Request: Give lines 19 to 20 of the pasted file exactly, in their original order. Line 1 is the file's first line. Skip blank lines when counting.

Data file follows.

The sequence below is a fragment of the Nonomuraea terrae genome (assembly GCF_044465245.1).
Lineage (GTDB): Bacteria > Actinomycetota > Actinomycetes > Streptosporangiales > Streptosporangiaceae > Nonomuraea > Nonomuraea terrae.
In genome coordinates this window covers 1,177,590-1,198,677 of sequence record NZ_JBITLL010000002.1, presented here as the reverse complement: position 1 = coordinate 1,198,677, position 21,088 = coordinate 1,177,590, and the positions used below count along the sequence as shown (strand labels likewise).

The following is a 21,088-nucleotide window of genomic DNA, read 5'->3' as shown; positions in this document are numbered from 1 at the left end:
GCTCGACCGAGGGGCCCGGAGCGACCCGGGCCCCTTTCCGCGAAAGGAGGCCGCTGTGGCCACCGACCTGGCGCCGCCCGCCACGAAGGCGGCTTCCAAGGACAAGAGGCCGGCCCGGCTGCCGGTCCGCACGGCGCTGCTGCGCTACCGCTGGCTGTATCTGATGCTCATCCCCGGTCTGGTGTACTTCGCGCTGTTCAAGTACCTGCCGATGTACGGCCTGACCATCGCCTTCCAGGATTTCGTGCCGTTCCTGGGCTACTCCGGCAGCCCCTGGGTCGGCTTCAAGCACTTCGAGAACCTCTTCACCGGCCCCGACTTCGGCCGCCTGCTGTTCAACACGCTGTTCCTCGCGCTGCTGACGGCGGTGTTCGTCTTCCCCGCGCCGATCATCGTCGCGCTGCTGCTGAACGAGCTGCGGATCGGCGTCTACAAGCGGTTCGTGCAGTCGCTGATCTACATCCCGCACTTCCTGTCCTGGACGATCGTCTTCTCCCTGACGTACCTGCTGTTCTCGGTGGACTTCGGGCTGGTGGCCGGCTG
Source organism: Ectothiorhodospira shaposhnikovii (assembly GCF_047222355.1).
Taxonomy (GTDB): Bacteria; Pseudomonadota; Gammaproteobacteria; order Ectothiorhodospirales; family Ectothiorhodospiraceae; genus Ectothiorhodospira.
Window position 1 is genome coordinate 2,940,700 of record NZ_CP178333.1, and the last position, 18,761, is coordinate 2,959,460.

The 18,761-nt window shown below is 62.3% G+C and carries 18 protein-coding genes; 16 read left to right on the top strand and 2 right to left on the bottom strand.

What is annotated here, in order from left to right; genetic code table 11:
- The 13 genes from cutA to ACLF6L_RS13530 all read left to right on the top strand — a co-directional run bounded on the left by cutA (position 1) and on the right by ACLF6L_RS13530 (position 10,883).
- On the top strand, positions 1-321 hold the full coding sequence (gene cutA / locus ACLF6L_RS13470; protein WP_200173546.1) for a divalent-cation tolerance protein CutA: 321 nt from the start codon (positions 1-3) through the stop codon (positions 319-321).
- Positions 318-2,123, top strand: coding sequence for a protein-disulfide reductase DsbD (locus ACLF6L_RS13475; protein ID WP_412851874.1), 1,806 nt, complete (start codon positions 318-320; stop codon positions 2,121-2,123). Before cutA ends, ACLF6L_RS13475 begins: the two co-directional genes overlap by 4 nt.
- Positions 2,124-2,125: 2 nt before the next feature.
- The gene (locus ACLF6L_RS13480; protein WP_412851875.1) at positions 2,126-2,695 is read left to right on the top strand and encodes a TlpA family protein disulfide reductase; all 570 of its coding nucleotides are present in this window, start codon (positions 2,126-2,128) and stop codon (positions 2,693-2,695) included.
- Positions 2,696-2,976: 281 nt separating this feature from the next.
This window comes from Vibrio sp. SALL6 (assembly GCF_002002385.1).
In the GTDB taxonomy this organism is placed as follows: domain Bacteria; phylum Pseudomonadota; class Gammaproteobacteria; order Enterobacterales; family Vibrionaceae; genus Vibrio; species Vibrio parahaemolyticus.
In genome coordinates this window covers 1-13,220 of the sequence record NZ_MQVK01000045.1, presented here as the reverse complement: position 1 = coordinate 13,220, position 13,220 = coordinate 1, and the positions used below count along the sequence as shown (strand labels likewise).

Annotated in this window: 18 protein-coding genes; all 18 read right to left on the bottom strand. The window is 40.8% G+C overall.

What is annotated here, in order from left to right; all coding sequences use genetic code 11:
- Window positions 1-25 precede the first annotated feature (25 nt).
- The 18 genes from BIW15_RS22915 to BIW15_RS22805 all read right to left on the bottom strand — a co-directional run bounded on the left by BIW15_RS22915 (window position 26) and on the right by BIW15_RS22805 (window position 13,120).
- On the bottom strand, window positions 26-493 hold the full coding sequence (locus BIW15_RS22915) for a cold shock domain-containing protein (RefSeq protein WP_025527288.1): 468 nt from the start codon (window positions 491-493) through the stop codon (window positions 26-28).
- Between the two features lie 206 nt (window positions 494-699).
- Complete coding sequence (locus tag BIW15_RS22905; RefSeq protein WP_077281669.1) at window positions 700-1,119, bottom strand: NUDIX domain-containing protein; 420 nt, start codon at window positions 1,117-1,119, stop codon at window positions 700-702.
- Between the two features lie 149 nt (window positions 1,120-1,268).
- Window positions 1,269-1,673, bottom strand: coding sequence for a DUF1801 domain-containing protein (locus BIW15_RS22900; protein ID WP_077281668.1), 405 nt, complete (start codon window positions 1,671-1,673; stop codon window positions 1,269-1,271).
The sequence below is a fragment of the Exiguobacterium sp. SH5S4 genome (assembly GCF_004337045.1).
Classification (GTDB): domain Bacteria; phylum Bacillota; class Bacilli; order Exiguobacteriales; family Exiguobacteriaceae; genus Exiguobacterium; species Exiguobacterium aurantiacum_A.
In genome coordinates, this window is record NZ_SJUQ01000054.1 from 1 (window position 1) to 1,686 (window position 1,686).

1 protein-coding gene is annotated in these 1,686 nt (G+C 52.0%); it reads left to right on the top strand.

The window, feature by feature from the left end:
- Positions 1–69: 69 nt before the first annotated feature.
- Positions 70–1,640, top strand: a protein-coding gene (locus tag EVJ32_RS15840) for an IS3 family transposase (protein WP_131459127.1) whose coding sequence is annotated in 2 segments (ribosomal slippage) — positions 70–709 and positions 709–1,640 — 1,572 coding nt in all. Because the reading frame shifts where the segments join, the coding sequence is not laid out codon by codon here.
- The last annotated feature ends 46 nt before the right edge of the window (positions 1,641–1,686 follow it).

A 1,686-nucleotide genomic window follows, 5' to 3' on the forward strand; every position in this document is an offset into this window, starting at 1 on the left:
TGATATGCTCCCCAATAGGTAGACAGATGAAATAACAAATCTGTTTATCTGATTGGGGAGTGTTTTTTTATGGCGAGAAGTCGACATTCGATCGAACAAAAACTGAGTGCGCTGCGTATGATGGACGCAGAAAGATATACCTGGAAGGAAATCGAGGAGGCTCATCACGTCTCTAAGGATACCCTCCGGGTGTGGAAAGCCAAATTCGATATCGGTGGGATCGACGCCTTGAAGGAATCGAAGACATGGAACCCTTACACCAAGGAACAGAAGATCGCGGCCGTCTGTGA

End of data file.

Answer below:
In genome coordinates this window covers 1-13,220 of the sequence record NZ_MQVK01000045.1, presented here as the reverse complement: position 1 = coordinate 13,220, position 13,220 = coordinate 1, and the positions used below count along the sequence as shown (strand labels likewise).

Annotated in this window: 18 protein-coding genes; all 18 read right to left on the bottom strand. The window is 40.8% G+C overall.